Xiahou Dun the Military officer

Xiahou Dun, courtesy name Yuanrang, was a military general serving under the warlord Cao Cao during the late Eastern Han dynasty of China. He served for a few months under Cao Cao's successor, Cao Pi, before his death.

Xiahou Dun offered his services as military general to warlord Cao Cao in the late Eastern Han dynasty and became a legend when during a battle he was hit by a stray arrow and lost his left eye.

Hannibal Barca the General

Hannibal was one of the greatest generals and military leaders of the ancient world and a brilliant strategist, who developed tactics of outflanking and surrounding the enemy with the combined forces of infantry and cavalry. His wars with the Roman Empire were some of the most epics of all antiquity.

Pyrrhus of Epirus the General

Pyrrhus of Epirus was king of the Greek Molossians and the one who gave the Romans hell. He was the first and only threat to Rome during its prime at the beginning of the empire. Actually, he was the only man who kept beating the Roman legions.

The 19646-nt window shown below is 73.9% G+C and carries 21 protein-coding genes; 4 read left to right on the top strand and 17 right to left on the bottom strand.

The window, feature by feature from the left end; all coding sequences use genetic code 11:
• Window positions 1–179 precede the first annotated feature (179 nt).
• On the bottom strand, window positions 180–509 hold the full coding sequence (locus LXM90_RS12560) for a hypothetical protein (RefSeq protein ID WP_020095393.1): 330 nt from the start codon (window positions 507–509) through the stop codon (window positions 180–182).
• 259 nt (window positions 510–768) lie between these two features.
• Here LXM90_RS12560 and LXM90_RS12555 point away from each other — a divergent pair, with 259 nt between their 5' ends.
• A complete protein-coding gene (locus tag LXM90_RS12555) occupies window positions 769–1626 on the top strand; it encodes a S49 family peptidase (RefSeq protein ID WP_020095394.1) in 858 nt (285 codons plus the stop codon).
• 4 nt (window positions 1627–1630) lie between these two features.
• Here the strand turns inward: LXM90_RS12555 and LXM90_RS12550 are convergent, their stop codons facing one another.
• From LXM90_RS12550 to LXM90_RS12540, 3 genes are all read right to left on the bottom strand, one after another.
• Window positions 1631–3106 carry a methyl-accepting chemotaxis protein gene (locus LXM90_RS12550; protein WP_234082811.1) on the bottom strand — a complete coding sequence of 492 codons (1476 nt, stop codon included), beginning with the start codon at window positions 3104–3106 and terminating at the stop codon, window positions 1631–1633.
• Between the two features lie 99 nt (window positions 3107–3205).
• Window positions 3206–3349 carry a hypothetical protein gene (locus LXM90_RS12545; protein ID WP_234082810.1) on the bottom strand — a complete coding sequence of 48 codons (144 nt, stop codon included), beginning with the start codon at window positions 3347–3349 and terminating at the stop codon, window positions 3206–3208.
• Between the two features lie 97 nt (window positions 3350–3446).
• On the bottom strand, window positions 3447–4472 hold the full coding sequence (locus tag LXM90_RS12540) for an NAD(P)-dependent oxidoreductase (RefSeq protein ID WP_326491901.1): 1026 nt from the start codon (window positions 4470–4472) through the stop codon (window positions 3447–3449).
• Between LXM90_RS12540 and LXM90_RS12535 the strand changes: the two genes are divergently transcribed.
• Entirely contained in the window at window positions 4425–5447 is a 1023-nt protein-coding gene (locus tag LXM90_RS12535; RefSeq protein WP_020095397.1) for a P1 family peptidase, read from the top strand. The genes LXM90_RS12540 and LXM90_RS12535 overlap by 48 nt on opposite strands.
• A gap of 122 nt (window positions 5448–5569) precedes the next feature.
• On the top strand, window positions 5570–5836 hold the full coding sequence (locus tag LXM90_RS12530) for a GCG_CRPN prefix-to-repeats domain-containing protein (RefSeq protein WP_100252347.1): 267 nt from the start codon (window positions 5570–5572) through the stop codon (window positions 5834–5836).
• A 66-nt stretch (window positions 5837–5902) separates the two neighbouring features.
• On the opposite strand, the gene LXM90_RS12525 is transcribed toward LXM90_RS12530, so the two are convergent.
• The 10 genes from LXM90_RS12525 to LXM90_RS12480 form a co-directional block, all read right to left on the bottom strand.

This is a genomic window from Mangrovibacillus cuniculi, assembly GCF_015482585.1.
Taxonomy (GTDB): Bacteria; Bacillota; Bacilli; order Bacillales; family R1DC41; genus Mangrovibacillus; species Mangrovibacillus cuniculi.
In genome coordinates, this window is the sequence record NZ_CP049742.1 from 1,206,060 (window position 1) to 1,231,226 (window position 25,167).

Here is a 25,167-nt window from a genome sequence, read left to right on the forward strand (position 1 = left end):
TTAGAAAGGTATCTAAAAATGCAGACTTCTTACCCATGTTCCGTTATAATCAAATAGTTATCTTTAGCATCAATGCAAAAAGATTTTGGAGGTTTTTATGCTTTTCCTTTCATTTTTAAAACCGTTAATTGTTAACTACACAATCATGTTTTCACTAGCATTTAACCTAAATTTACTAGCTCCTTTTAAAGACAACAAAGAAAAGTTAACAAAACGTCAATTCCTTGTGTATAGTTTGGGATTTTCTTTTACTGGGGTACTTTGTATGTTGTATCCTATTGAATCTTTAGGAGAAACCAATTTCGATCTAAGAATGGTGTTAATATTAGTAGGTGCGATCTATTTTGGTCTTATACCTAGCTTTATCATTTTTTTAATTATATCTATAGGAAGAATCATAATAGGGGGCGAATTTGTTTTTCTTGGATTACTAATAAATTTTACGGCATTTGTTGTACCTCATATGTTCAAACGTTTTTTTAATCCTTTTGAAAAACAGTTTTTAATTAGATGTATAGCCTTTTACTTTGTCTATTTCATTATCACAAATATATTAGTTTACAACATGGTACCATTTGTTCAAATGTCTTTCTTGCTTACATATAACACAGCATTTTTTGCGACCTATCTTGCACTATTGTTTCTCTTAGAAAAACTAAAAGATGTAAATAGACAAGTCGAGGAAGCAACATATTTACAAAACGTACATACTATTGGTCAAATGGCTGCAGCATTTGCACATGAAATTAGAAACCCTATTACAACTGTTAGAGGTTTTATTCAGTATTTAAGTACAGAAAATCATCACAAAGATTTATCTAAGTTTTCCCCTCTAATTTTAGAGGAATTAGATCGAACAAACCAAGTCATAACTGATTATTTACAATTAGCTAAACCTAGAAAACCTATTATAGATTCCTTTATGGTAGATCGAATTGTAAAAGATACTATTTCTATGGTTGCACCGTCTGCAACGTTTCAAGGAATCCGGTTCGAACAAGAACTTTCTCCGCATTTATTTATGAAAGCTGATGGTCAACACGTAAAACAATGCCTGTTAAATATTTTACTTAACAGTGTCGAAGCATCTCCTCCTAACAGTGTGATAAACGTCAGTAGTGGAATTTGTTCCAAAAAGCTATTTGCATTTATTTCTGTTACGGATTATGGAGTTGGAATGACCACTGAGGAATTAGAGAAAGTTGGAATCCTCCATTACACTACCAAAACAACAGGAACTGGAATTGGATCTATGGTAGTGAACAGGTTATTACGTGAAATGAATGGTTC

Richard the Lionheart the King

Richard was king of England, later known as the “Lionheart,” and famous for his exploits in the Third Crusade, although during his ten-year reign he spent only six months in England.

Miyamoto Musashi

Miyamoto Musashi was a skillful Japanese swordsman, philosopher, strategist, writer, and rōnin. (a samurai without a lord or master). He became a legend mainly because of his remarkable swordsmanship in numerous duels from the age of thirteen.

Julius Caesar

Julius Caesar, was a most famous and successful Roman dictator, politician, military general, and historian who played a critical role in the events that led to the demise of the Roman Republic and the rise of the Roman Empire.

Leonidas of Sparta

Leonidas was one of the two kings of Sparta during the Greco-Persian wars and the leader of one of the most ferocious military units in history: the three hundred Spartan hoplites.

Genghis Khan

Genghis Khan was the founder and first Great Khan of the Mongol Empire, which became the largest contiguous empire in history after his death.

Alexander the Great the King

Alexander III of Macedon, commonly known as Alexander the Great, was a king of the ancient Greek kingdom of Macedon and a member of the Argead dynasty.